City of hope


Dateline April 5, 2003 Stefano Martino, Free-lance correspondent

As a free-lance correspondent I love to travel whenever and wherever a story arouses my curiosity. After spending a week in Alabama a few months ago, I’m flying south to visit the fifth largest city in South Florida. A place most Americans don’t know exists.

The flight arrived on time and that puzzled me, it wasn’t supposed to happen. Those I met prior to boarding assured me airlines never arrive on time in Miami. Although after informing them of my destination, I became suspicious when the jovial group recited “Hialeah means a lot of rain.”
I soon realized the seemingly nonsensical statements were designed to disconcert the new kid on the southern air route, sort of an initiation ritual among correspondents. Anyway, after my last bone chilling adventure in Alabama I was ready for anything. My new assignment brought me further south and warmer to write about a small city described as strangely foreign and butt of jokes.

Initial research uncovered a colorful and dramatic past. Northerners visited Hialeah during the 1920’s to enjoy the Spanish sport of Jai Alai and Greyhound racing. In 1921 with a population of only 1,500 it mesmerized aviator Glenn Curtis and cattleman James H. Bright. The city was ultimately incorporated in 1925 and the famous 220 acre racetrack was built the same year. Hialeah racetrack quickly became a Mecca for well-known personalities such as Harry Truman, Winston Churchill and J. P. Morgan.
In 1926 a huge hurricane caused major destruction but couldn’t break Hialeah’s spirit. The name’s derived from an Indian word meaning “High Prairie” not “a lot of rain” as my humorous co-travelers suggested. Presently a multi-cultural community, Hialeah occupies 20 square miles and has over 210,000 residents, many of which are Cuban.
I also stumbled upon some disconcerting facts. A Cuban exodus dubbed the Mariel boatlift took place from April 1, 1980 to September 25, 1980 involving 124,776 migrants including 14 dead. The voyage across the Florida straits from Cuba included roofers factory workers and blue collar workers but not without Fidel Castro’s touch. The crafty Cuban leader ordered a multitude of undesirables from jails and insane asylums to join the massive exodus. I don’t know the significance of this but I’ll soon find out.
Hialeah’s history leads me to believe there must be something exotic or mystical about the place.
Outside the terminal I did what I normally do upon arrival in any strange city, I took a deep breath. The air seemed almost tropical along with the pungent aroma of coffee.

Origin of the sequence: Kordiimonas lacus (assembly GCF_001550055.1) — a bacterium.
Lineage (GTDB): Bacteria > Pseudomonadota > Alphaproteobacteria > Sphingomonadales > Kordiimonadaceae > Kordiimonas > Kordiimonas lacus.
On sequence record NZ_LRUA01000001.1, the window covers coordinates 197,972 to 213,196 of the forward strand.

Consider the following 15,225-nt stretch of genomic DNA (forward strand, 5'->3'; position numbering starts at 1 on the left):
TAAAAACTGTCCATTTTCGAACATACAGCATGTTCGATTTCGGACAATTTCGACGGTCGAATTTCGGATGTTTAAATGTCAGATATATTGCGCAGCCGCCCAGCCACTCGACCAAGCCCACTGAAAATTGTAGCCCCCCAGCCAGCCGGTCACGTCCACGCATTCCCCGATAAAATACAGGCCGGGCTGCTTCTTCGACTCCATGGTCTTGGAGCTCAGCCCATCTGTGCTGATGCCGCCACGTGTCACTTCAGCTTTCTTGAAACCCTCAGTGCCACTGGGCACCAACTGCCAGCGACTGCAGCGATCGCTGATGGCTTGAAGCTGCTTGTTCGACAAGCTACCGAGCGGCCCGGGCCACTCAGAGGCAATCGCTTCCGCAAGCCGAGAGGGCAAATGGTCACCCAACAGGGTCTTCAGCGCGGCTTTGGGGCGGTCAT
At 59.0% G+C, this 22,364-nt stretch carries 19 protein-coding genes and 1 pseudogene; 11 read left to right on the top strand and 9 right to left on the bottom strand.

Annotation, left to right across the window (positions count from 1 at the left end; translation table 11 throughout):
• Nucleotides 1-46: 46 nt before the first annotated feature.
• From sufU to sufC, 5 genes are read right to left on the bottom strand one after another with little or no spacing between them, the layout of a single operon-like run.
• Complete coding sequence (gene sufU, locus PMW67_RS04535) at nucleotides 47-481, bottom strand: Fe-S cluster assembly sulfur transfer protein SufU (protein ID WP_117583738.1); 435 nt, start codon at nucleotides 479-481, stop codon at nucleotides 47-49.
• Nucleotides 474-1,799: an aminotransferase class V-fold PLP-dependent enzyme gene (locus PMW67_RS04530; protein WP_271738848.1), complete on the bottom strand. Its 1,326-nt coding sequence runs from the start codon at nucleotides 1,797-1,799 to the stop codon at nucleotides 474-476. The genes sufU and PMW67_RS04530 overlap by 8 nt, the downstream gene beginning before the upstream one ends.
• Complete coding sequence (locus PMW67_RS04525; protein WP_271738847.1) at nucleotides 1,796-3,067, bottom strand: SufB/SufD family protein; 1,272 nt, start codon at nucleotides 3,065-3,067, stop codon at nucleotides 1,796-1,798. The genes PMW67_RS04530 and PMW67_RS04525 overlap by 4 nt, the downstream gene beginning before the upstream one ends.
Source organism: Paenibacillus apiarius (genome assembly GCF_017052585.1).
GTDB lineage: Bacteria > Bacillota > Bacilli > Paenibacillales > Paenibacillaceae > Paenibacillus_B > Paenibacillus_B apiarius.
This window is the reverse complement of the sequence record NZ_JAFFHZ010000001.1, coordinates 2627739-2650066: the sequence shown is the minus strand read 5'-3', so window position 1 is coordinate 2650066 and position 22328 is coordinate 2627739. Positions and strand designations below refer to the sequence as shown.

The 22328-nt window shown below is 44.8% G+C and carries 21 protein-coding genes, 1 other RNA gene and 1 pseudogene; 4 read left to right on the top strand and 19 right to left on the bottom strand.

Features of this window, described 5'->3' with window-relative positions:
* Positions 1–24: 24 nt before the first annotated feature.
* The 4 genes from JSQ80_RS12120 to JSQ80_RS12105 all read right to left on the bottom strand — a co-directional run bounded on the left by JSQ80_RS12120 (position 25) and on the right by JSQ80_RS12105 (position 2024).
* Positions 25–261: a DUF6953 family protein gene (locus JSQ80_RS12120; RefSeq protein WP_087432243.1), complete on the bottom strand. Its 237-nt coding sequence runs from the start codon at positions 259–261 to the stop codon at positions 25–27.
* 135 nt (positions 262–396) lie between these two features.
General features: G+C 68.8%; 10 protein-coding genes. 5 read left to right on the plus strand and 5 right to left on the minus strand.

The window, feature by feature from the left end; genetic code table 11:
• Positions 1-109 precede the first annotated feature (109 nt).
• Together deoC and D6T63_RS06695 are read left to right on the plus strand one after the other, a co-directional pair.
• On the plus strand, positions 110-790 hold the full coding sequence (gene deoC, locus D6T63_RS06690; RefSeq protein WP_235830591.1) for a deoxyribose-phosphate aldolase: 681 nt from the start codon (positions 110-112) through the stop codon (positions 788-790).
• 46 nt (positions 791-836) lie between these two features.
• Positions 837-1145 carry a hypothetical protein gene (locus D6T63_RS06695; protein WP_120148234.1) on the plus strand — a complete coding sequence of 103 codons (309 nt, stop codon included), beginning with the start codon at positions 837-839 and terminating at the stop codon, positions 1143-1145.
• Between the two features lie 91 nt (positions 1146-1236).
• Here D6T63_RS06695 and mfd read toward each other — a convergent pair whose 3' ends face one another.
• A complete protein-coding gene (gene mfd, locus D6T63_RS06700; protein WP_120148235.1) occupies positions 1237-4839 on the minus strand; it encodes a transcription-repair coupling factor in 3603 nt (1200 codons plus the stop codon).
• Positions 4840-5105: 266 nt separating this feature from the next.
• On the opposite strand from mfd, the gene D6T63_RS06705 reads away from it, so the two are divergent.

I boarded a taxi displaying an identification placard designating a dark haired Latino named Jose Miranda as my chauffeur. Probably in his late thirty’s, he spoke good English with a slight accent and seemed knowledgeable. After mentioning my destination, he asked for a compass point. I somehow pictured a smaller place and never gave much thought to map coordinates so I inquired where a reporter should start. He explained that a short distance from the airport an older section covers the southern part and recommended the northwestern sector. As he moved out of the terminal he gave me a curious look and prodded my intentions. I later learned Cubans in the community regard strangers with extreme suspicion. Fear of Castro spies creates a cloud of paranoia.
After about ten minutes he must have scratched me off his spy list because we suddenly started trading stories. He mentioned experiences with tourists and I in turn offered my travels. I included an incident in Colorado as one of the reasons for my journey to this speck on the Florida map. It occurred inside a mountain casino. A middle aged woman playing a poker machine constantly gazed curiously at a Latin male sitting next to her. Obviously simmering with curiosity, she paused long enough to ask,
“Where you hail from boy?”
The response was “Hialeah” and after a few seconds of thought the lady asks,
“What part of Mexico is that?”
The story must have tickled my driver or ticked him off. The vehicle suddenly zigzagged several times before returning to normal. After that I kept my mouth shut until we came to a hotel called “Park Plaza”, described by Jose as the best in the city. Before departing he advised me not to repeat the casino story and not go around acting like a “Gringo”. He totally confused the heck out of me but as the vehicle moved away he shouted,
“Don’t worry you’ll figure it out” and sped off laughing. It was as if he was reading my mind or predicting my future?

EXCERPT FROM BOOK “FIVE UNUSUAL STORIES” on sale at Authors Den Bookstore.

City of hope


Bradenton, United States

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Report #2 from Stefano Martino, a sometimes bumbling free-lance correspondent traveling throughout the U.S.

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